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LAMBRO: Obama’s recipe for poverty
Budget preview shows looming catastrophe
Question of the Day
Record deficits, record debt and a prolonged four years of weak economic growth and high unemployment are not much of a record to run on this year.
The White House, however, is still living in a dream world of its own, claiming that the president’s economic policies are working. “I know that the economic policies that this president has put into place, working with Congress and then, when necessary, without Congress, have had the effect of reversing the most dramatic negative trend in employment since the Great Depression,” presidential spokesman Jay Carney said this week.
In fact, the national unemployment rate when Mr. Obama took office in January 2009 was 7.6 percent, up from 7.2 percent the month before. It has not only risen to well over 9 percent under his presidency, CBO now says that it will resume rising in the year to come.
Mr. Obama’s class-warfare answer to the government’s looming deficits and debt is to raise taxes on overtaxed Americans, nearly half of whom say they are struggling.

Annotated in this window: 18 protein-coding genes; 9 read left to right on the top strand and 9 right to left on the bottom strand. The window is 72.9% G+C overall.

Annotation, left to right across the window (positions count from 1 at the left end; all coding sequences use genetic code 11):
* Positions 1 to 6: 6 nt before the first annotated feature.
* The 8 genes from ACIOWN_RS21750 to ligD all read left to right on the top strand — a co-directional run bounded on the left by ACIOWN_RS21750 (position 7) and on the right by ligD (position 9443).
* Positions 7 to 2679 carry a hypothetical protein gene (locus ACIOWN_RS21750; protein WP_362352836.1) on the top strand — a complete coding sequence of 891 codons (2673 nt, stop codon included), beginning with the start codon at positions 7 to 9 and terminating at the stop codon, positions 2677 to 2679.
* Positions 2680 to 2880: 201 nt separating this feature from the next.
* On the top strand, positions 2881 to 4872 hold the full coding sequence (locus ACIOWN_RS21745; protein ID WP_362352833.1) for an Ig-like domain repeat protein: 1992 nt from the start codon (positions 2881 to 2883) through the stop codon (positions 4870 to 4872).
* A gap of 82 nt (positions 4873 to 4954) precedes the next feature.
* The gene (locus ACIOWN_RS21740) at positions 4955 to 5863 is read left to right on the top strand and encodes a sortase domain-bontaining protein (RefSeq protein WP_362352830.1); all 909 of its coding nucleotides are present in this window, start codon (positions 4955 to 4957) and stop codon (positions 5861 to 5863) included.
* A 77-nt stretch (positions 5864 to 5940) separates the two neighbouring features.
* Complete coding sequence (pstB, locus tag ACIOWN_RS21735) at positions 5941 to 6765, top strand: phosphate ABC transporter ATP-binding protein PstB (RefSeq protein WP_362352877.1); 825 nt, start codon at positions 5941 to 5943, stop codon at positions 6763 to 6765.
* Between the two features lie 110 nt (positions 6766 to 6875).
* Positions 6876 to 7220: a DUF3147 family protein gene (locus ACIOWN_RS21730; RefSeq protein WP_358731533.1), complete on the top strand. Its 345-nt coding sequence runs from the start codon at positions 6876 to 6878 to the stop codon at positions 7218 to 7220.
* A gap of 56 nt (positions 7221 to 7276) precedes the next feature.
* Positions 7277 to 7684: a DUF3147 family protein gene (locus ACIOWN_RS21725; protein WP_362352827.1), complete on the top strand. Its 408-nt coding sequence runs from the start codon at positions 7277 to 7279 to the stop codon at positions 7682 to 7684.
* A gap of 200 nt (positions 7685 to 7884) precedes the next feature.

The White House and Democrats in Congress are still eyeing the Bush tax cuts, which are due to expire at the end of this year. That will put more revenue into the Treasury, but it also would further undermine economic expansion, such as it is, which would weaken long-term growth and reduce revenues.
The only answer to the fiscal catastrophe that faces us is to apply the brakes on spending and boost economic growth by keeping taxes low.
Instead of talking about taxing the rich, who are paying most of the income taxes now, Mr. Obama should call for tax reforms to lower the rates by eliminating many needless tax breaks, income exemptions and corporate welfare.
The plan to do that is in his own deficit-cutting commission report, which he shelved without action.
Donald Lambro is a syndicated columnist and former chief political correspondent for The Washington Times.
© Copyright 2014 The Washington Times, LLC. Click here for reprint permission.
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